The Venerable is used as a style or epithet in several Christian churches. It is also the common English-language translation of a number of Buddhist titles, and is used as a word of praise in some cases.
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In the Catholic Church, after a deceased Catholic has been declared a Servant of God by a bishop and proposed for beatification by the Pope, such a servant of God may next be declared venerable ("heroic in virtue") during the investigation and process leading to possible canonization as a saint. A declaration that a person is venerable, however, is not a pronouncement of their definitely being in Heaven. The pronouncement means it is considered likely that they are in heaven, but it is possible the person could still be undergoing purgation ("purgatory"). Before a person is considered to be venerable, that person must be declared as such by a proclamation, approved by the Pope, of having lived a life that was "heroic in virtue", the virtues being the theological virtues of faith, hope, and charity and the cardinal virtues of prudence, justice, fortitude, and temperance. The next steps are beatification, which normally requires a miracle by the intercession of the candidate, from which point the person is referred to as The Blessed. The blessed declaration very strongly implies the person is in heaven experiencing the beatific vision, but it is not actually infallible. Finally, the canonization process is consummated when the person intercedes in a miracle (normally, this is their second intercession) and the person is declared a saint . Exceptions to this pathway of canonization do exist.The declaration of sainthood is definitive (infallible) only to the extent that the Catholic Church claims the person died in the state of grace and already enjoys beatific vision.
For example, Popes Pius XII and John Paul II were both declared venerable by Pope Benedict XVI in December 2009 and John Paul II was declared a saint in 2014.
Other examples of Venerables are Bishop Fulton J. Sheen, Princess Louise of France, Francis Libermann, and Mother Mary Potter.
The 7th/8th century English monk St Bede was referred to as venerable soon after his death and is still very often called "the Venerable Bede" despite having been canonized in 1899.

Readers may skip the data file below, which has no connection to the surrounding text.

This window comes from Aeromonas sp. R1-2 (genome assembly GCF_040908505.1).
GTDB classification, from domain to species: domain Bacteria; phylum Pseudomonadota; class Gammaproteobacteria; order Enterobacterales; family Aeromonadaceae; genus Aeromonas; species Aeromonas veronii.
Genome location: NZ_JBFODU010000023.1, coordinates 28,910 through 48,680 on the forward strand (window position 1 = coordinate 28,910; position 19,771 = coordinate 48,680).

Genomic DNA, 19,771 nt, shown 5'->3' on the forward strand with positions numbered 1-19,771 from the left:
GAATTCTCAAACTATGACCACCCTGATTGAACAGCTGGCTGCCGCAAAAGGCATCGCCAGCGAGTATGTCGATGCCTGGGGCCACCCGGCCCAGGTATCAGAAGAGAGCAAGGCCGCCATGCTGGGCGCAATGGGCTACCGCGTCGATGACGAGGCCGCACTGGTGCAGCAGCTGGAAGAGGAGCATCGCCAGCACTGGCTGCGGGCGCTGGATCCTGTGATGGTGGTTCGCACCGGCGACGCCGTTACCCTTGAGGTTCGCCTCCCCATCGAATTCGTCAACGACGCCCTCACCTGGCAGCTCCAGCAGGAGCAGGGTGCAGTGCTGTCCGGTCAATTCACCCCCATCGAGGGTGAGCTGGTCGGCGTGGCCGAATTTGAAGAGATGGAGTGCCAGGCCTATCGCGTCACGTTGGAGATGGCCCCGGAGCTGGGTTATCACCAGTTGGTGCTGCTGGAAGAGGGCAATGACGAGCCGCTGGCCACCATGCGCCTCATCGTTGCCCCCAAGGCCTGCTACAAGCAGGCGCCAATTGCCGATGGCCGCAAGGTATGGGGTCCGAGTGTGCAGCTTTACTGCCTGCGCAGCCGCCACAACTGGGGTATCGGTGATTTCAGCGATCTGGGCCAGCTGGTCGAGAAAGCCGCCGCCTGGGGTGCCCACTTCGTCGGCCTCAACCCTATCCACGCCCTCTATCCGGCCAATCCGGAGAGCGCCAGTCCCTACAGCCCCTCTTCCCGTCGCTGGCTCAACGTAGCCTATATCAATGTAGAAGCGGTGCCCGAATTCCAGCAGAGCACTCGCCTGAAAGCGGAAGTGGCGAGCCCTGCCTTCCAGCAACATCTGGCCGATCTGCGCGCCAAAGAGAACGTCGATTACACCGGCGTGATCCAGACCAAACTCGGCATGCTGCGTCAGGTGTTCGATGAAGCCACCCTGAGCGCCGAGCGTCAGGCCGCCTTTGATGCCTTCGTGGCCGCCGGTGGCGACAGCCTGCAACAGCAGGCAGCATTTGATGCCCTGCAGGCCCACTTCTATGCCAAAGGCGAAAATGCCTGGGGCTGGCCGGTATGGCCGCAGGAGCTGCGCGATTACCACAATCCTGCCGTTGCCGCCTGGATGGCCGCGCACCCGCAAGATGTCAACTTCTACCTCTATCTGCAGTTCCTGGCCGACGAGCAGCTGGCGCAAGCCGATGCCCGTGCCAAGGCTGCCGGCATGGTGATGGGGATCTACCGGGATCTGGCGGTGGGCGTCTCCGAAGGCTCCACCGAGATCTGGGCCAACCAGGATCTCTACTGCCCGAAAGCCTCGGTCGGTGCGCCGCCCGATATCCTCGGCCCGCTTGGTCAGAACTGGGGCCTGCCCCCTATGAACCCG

This is also the honorific used for hermits of the Carthusian Order, in place of the usual term of "Reverend".
In the Anglican Communion, "The Venerable" (abbreviated as "the Ven.") is the style usually given to an archdeacon.
In the Orthodox Church the term "Venerable" is commonly used as the English-language translation of the title given to monastic saints (Greek: Hosios, Church Slavonic: Prepodobni; both Greek and Church Slavonic forms are masculinum).
A monastic saint who was martyred for the Orthodox faith is referred to as "Venerable Martyr".
In the 20th century, some English-language Orthodox sources began to use the term "Venerable" to refer to a righteous person who was a candidate for glorification (canonization), most famously in the case of Saint John of Shanghai and San Francisco; however, this has not altered the original usage of this term in reference to monastic saints.
In Buddhism, the Western style of Venerable (also abbreviated as Ven.) is given to ordained Buddhist monks and nuns and also to novices (Śrāmaṇeras). The title of Master may be followed[ clarification needed ] for senior members of the Sangha. "Venerable", along with "Reverend" (Rev.) is used as a western alternative to Mahathera in the Theravada branch and Făshī (法師) in Chinese Mahayana branch. In Japanese Buddhism, "Reverend" is more commonly used than "Venerable", especially in the Jodo Shinshu sect, but also amongst priests in the Zen and other sects. This has been common practice since the early 20th century.
Canonization is the act by which a Christian church declares that a person who has died is a saint, upon which declaration the person is included in the list of recognized saints, called the "canon." Originally, a person was recognized as a saint without any formal process. Later, different processes were developed, such as those used today in the Roman Catholic Church, the Eastern Orthodox Church, Oriental Orthodox Church and the Anglican Communion.
A saint is a person who is recognized as having an exceptional degree of holiness or likeness or closeness to God. However, the use of the term "saint" depends on the context and denomination. In Roman Catholic, Eastern Orthodox, Anglican, Oriental Orthodox, and Lutheran doctrine, all of their faithful deceased in Heaven are considered to be saints, but some are considered worthy of greater honor or emulation; official ecclesiastical recognition, and consequently veneration, is given to some saints through the process of canonization in the Catholic Church or glorification in the Eastern Orthodox Church.